It's a big problem for me. I usually end up with most of the info in later drafts but it gets woven through.

  3. Info dumping and telling the reader what to think are things I really struggle with. It's so hard not to tell everything - what if they don't get it?! But you do have to trust the reader and give them credit for intelligence, even when you're writing a picture book. I you give them the necessary stuff, they will get it. And if they don't end up picturing it in exactly the same way you do, that's okay too.

  4. Info dumps. I've recently started noticing them in books. It's the part where I start to wonder when the story will move forward. Hopefully I can learn to spot them in my own writing.

    I read your whole critique and loved the part where your MC walked into the sunshine and heard the wings. I got shivers....Cool!

  5. I have no trouble spotting info dumps in my work, but I have trouble fixing them. I've gotten better, though.

  6. When I get info dumpy I want to tie my fingers together so I can't type. I think it becomes clearer with practice.

  7. How much info dump you can get away with depends on what genre you're writing in. Obviously an actiony story you want to keep things movin.

  8. I fight the urge to do so after I'm done writing and I go through and edit. Actually, I've been working on it for the past year to keep it sleek and to the point, sometimes even those feel infoy. Ugh...

    ♥.•*¨ Elizabeth ¨*•.♥

    Nice to meet a fellow crusader!

  9. I think I have my moments of when I do a good job of keeping is simple and when I go into overload. But I guess I will truly know when my crit partners tell me to cut, cut, cut. lol Great post. I wanted to stop and say Hi! New follower and fellow crusader.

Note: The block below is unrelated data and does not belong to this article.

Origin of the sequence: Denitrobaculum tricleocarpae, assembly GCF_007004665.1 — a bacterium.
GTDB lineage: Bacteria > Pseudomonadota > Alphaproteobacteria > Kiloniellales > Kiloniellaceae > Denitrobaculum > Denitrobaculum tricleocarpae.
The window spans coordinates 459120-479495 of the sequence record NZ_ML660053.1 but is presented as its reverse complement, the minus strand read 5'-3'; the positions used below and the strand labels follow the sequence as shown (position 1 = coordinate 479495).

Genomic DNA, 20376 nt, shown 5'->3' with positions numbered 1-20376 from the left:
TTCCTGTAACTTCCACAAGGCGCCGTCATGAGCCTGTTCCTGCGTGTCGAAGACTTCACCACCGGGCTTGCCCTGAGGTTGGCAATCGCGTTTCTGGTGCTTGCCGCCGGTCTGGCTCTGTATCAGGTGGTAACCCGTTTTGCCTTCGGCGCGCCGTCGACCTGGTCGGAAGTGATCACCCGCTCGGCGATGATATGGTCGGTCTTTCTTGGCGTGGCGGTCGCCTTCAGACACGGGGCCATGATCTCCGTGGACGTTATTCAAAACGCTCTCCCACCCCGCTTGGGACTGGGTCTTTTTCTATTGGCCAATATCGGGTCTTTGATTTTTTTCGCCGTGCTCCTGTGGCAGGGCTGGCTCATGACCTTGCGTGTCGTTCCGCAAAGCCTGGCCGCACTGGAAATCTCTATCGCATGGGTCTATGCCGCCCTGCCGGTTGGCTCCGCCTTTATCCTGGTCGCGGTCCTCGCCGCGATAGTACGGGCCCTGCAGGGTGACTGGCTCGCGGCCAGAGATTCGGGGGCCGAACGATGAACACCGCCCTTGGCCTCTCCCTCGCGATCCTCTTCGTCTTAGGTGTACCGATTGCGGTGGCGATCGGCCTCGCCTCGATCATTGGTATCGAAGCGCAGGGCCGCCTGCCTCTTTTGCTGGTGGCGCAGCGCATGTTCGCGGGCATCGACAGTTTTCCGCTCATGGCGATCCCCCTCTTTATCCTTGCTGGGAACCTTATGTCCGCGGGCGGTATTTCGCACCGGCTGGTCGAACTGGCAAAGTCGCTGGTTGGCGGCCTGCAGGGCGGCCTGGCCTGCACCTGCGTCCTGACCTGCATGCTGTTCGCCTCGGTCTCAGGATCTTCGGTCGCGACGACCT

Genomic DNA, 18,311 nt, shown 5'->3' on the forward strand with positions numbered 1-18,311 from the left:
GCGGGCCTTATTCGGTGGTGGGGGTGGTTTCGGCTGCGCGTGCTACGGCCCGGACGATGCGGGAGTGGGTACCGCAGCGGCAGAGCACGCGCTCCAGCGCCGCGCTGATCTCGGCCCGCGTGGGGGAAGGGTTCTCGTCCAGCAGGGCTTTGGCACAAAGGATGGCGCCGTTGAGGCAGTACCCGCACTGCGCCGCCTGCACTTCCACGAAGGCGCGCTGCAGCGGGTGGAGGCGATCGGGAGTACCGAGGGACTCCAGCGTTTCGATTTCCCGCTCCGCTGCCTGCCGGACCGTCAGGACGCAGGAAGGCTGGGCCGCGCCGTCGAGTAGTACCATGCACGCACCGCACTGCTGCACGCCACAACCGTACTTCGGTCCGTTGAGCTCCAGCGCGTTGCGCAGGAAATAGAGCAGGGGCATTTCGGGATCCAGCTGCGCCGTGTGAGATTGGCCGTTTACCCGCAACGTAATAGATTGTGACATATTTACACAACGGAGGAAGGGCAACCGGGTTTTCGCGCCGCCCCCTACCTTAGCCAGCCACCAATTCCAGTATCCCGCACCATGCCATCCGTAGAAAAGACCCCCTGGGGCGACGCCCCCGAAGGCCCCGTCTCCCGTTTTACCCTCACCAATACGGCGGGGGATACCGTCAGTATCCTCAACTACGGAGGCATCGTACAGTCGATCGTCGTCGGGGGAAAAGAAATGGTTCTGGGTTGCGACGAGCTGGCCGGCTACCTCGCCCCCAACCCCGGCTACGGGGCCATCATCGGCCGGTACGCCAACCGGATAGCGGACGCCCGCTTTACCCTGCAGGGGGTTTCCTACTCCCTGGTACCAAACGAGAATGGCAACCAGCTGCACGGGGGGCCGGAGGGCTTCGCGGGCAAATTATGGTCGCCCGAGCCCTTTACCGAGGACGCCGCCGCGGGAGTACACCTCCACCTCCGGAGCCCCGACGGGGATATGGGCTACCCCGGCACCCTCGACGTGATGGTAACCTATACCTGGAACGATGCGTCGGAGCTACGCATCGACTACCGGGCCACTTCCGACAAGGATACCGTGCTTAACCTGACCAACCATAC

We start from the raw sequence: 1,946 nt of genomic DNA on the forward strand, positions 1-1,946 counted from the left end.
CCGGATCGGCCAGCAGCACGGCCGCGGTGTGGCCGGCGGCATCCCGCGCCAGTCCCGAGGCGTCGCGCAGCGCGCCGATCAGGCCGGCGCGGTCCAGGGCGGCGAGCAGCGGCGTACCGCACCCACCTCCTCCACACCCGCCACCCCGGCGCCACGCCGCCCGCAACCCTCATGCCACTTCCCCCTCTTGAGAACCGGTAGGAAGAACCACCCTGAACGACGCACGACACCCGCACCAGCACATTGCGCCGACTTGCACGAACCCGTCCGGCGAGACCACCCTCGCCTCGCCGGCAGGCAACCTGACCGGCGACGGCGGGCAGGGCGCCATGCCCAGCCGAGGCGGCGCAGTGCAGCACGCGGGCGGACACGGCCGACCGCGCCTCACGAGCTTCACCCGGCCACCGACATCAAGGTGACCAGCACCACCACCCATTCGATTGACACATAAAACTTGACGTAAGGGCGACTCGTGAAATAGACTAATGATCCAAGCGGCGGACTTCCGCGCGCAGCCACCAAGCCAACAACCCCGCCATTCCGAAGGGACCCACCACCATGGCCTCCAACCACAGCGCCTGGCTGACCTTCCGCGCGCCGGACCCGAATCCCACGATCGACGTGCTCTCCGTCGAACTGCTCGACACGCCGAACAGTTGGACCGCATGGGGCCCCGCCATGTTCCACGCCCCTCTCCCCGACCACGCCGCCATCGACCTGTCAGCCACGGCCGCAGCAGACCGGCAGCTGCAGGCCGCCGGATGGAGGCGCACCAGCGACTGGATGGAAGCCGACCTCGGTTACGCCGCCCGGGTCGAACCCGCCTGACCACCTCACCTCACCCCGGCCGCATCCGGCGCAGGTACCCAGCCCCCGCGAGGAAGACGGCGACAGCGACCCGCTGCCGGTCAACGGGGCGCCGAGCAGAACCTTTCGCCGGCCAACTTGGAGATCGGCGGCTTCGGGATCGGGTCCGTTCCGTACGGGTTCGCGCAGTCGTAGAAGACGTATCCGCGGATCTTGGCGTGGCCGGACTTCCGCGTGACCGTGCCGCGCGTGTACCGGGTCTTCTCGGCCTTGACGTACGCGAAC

10. Hiya, buddy crusader! I'm making the rounds today and checking out your blog. Nice to meet you, and Happy Friday! :)

    Artzicarol Ramblings

  11. Sorry it took me so long to comment back. My computer is doing the hebbie jebbie dance and technology doesn't really like me. Anywho, thanks for all the comments and I got around to all the new followers blogs . I think. Have a great weekend.

  12. Ugh, so hard for me to avoid this too. I think it's a real trap because like you said, you want your reader to love your character as much as you do. Good job for putting yourself and your work out there like that!!!

  13. My first drafts are kind of 'anything goes', so I let myself dump if I want and then when I do my editing, I read for info dumps and either eliminate or spread them out. I try to sneak the information in, the whole show-not-tell thing.

  14. Hi fellow crusader! It's nice to meet you! I tend to info dump in my first drafts, but I sort of edit as I go as well. I know, bad habit. Anyway, when I finish my drafts, I go back and try to sneak in information through either dialogue, or cut a bunch of stuff. My critique partners keep my on my toes, so I don't get away with it much. :)


I encourage disccusions, debates and all points of views. However, hurtful or offensive comments will be deleted.